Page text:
Kanane pleaded not guilty, alleging that sections 164(c) and 167 both violated the constitution. The High Court ruled that these sections of the Penal Code did not violate the constitution. Kanane then appealed to the Court of Appeal. BONELA CEO recalls that in its judgment then, the High Court indicated, Batswana were not ready for homosexual acts. Twenty years later, the same courts are saying that Batswana are ready, she says.

“They gave the explicit example that shows that indeed Batswana are ready. There are policies and documents in place that accommodate people from marginalized communities and minority populations. The question now is that why is it hard now to recognize the full rights of an individual who is of the LGBTI community?” She further says intimacy is only an expression. The law that restricts homosexuality makes it hard for LGBTIQ members to express themselves in a way that affirms who they are.

“We want a situation where the law facilitates for the LGBTIQ community to be free and express themselves. The stigma that they face in communities is way too punitive. They are called names; some have been physically violated and raped at times. It shows that the law doesn’t not only prevent them from expressing themselves, it also exposes them to violence.” The law on its own, Kelemi submits, cannot change the status quo, adding that there is a need for more awareness and education on human rights and what it means for an individual to have rights.

“As it is now, it is very tough for some to do that because of a legal environment that is not enabling. We also want to see a situation where LGBTIQ+ people can access services and be confident that they are provided with non-discriminatory services. It is challenging now because health care providers, social workers and law enforcement officers believe that it is illegal to be homosexual. What we are saying is that if you have an enabling law, then that will facilitate for people to be able to express themselves, including accessing health services,” Kelemi said.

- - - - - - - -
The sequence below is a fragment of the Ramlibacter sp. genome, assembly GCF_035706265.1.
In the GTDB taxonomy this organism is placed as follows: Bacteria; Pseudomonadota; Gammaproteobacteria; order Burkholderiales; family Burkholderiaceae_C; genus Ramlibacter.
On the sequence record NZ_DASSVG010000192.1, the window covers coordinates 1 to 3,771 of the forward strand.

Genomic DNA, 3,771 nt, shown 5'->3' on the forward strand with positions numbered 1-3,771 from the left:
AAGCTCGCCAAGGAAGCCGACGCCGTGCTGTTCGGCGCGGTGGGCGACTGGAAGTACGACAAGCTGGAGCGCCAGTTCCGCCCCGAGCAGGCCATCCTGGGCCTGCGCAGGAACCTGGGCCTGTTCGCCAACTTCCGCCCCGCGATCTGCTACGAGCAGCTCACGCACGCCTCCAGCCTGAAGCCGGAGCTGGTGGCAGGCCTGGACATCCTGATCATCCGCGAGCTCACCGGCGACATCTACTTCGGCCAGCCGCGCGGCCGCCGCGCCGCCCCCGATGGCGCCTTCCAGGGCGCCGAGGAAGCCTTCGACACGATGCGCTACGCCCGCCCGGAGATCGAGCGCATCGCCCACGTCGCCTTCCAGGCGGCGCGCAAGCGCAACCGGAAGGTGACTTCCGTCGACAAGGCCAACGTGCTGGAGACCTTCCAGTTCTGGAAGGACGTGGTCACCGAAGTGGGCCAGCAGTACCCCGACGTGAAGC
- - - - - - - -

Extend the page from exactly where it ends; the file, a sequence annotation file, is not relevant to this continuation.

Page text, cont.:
“As we are doing this advocacy work, one of the issues that we picked up is that there is lack of capacity, especially on the part of healthcare workers. We noted that when we provide services or mobilize Men who have sex with other men (MSM) to access health facilities, health care workers are not welcoming, forcing them to hideaway. We must put an end to this to allow these people the freedom that they equally deserve.”

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Masisi warns Gov’t officials

18th October 2021
President Masisi

The President, Dr Mokgweetsi Masisi, has declared as an act of corruption the attitude and practice by government officials and contractors to deliver projects outside time and budget, adding that such a practice should end as it eats away from the public coffers.

For a very long time, management problems and vast cost overruns have been the order of the day in Botswana, resulting in public frustrations. Speaking at the commissioning of the Masama/Mmamashia 100 Kilometres project this week, Masisi said: “There is a tendency in government to leave projects to drag outside their allocated completion time and budget. I want to stress that this will not be tolerated. It is an act of corruption, and I will be engaging offices on this issue,” Masisi said.

In an interview with this publication over the issue, the Director-General of the Directorate on Corruption and Economic Crime (DCEC), Tymon Katholo, says, “any project that goes beyond its scope and budget raises red flags.” He continued that: “Corruption on these issues can be administrative and criminal. It may be because government officials have been negligent or been paid to be negligent by ignoring certain obligations or procedures. “This, as you may be aware has serious implications on not only of the economy but even the citizens who use these facilities or projects,” Katlholo said, adding that his agency is equally concerned.

According to the DCEC director, the selection, planning and delivery of infrastructure or projects is critical. In most cases, this is where the corruption would have occurred, leading to a troubled project. A public finance expert at the University of Botswana (UB), Emmanuel Botlhale, attributes poor project implementation to declining public accountability, lack of commitment to reforming the public sector, a decline in the commitment by state authorities and lack of a culture of professional project management.